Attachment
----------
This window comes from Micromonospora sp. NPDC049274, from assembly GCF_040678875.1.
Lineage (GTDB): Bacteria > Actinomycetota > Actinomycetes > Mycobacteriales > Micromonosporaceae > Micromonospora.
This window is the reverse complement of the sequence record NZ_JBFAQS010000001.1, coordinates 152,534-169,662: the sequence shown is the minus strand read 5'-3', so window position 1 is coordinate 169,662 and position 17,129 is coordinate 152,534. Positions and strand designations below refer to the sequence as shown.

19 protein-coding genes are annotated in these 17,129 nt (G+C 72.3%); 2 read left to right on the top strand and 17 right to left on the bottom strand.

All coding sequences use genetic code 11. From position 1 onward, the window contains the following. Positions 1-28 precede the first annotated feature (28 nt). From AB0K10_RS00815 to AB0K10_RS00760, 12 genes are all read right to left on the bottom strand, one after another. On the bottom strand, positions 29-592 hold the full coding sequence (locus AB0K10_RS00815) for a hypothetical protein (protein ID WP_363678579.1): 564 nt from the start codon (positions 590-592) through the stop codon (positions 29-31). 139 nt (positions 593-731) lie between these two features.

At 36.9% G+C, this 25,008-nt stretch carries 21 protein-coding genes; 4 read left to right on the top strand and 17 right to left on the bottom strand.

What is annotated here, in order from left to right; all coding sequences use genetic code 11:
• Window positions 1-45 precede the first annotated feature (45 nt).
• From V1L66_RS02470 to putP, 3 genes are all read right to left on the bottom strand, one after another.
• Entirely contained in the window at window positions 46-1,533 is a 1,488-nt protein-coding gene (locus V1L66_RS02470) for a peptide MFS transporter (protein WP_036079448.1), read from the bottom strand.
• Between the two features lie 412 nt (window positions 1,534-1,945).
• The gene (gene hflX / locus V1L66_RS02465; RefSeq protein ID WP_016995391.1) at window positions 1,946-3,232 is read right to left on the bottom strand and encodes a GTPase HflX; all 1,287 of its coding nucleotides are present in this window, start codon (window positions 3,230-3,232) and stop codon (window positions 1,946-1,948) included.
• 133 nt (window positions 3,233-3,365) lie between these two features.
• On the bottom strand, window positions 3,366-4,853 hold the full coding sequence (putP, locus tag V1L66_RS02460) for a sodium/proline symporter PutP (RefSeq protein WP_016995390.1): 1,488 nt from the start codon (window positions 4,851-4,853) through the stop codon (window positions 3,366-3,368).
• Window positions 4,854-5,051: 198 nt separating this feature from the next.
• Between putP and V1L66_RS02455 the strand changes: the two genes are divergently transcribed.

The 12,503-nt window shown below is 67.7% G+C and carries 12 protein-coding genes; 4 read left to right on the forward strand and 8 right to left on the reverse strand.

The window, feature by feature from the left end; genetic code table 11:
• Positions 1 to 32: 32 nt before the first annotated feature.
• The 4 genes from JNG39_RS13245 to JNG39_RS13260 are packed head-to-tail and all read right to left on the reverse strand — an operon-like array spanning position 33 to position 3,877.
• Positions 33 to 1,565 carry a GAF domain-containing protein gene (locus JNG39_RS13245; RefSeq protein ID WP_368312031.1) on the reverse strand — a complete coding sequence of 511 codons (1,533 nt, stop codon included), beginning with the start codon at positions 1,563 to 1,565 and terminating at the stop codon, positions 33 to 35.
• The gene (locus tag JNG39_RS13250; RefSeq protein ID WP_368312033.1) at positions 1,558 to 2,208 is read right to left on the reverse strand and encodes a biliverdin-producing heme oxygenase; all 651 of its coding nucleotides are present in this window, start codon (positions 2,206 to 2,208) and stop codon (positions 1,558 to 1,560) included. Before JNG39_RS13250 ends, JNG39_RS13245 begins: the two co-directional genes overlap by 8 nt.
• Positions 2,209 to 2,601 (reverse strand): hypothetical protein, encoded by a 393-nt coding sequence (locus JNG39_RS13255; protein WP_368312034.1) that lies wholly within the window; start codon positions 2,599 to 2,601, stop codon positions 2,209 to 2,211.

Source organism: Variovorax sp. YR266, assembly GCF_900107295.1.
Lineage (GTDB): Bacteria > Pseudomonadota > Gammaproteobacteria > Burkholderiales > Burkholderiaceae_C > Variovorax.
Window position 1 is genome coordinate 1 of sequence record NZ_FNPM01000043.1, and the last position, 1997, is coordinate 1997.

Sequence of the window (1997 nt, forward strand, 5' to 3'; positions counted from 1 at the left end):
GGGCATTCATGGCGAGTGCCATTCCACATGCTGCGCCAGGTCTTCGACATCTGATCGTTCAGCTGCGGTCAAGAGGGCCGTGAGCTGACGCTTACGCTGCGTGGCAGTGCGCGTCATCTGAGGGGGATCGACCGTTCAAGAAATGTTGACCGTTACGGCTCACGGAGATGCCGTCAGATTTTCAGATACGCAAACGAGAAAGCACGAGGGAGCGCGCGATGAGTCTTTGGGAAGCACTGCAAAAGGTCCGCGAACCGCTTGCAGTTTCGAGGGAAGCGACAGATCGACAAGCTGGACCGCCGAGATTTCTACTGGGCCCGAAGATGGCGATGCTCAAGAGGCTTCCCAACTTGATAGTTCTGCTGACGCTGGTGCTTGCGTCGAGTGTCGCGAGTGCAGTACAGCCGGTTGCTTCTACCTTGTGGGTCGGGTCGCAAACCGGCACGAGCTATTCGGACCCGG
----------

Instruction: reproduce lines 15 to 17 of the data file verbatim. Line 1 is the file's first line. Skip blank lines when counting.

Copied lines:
• Window positions 4,854-5,051: 198 nt separating this feature from the next.
• Between putP and V1L66_RS02455 the strand changes: the two genes are divergently transcribed.

The 12,503-nt window shown below is 67.7% G+C and carries 12 protein-coding genes; 4 read left to right on the forward strand and 8 right to left on the reverse strand.